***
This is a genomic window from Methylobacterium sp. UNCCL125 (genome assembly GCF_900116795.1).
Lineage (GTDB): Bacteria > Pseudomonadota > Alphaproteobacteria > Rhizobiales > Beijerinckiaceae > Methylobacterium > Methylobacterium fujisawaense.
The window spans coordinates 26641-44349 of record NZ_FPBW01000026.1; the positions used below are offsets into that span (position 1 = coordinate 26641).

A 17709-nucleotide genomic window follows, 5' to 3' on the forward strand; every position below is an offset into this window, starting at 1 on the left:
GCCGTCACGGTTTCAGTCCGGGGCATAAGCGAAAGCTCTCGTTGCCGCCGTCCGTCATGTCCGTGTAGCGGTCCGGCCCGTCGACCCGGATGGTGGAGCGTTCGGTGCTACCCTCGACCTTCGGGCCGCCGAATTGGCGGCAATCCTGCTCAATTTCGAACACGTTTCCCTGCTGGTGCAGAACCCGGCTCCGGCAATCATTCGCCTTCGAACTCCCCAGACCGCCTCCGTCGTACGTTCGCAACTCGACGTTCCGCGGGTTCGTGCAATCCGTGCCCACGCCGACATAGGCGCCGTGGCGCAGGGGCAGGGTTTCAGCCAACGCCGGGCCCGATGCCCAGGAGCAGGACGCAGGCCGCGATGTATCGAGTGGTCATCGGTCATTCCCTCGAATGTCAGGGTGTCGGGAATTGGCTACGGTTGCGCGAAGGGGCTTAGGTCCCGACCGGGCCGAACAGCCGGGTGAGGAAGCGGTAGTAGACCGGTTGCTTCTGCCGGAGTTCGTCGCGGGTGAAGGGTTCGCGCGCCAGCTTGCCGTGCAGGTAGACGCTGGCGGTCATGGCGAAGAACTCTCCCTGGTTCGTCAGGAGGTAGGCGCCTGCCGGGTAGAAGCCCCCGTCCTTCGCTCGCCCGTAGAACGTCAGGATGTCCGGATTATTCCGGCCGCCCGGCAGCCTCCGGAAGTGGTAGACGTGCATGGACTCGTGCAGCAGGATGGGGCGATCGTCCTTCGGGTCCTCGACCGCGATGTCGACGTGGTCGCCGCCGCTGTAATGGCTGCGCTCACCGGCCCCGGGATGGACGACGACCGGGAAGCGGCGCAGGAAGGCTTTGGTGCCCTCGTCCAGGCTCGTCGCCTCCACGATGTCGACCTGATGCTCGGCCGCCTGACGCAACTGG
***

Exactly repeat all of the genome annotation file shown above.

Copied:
This is a genomic window from Methylobacterium sp. UNCCL125 (genome assembly GCF_900116795.1).
Lineage (GTDB): Bacteria > Pseudomonadota > Alphaproteobacteria > Rhizobiales > Beijerinckiaceae > Methylobacterium > Methylobacterium fujisawaense.
The window spans coordinates 26641-44349 of record NZ_FPBW01000026.1; the positions used below are offsets into that span (position 1 = coordinate 26641).

A 17709-nucleotide genomic window follows, 5' to 3' on the forward strand; every position below is an offset into this window, starting at 1 on the left:
GCCGTCACGGTTTCAGTCCGGGGCATAAGCGAAAGCTCTCGTTGCCGCCGTCCGTCATGTCCGTGTAGCGGTCCGGCCCGTCGACCCGGATGGTGGAGCGTTCGGTGCTACCCTCGACCTTCGGGCCGCCGAATTGGCGGCAATCCTGCTCAATTTCGAACACGTTTCCCTGCTGGTGCAGAACCCGGCTCCGGCAATCATTCGCCTTCGAACTCCCCAGACCGCCTCCGTCGTACGTTCGCAACTCGACGTTCCGCGGGTTCGTGCAATCCGTGCCCACGCCGACATAGGCGCCGTGGCGCAGGGGCAGGGTTTCAGCCAACGCCGGGCCCGATGCCCAGGAGCAGGACGCAGGCCGCGATGTATCGAGTGGTCATCGGTCATTCCCTCGAATGTCAGGGTGTCGGGAATTGGCTACGGTTGCGCGAAGGGGCTTAGGTCCCGACCGGGCCGAACAGCCGGGTGAGGAAGCGGTAGTAGACCGGTTGCTTCTGCCGGAGTTCGTCGCGGGTGAAGGGTTCGCGCGCCAGCTTGCCGTGCAGGTAGACGCTGGCGGTCATGGCGAAGAACTCTCCCTGGTTCGTCAGGAGGTAGGCGCCTGCCGGGTAGAAGCCCCCGTCCTTCGCTCGCCCGTAGAACGTCAGGATGTCCGGATTATTCCGGCCGCCCGGCAGCCTCCGGAAGTGGTAGACGTGCATGGACTCGTGCAGCAGGATGGGGCGATCGTCCTTCGGGTCCTCGACCGCGATGTCGACGTGGTCGCCGCCGCTGTAATGGCTGCGCTCACCGGCCCCGGGATGGACGACGACCGGGAAGCGGCGCAGGAAGGCTTTGGTGCCCTCGTCCAGGCTCGTCGCCTCCACGATGTCGACCTGATGCTCGGCCGCCTGACGCAACTGG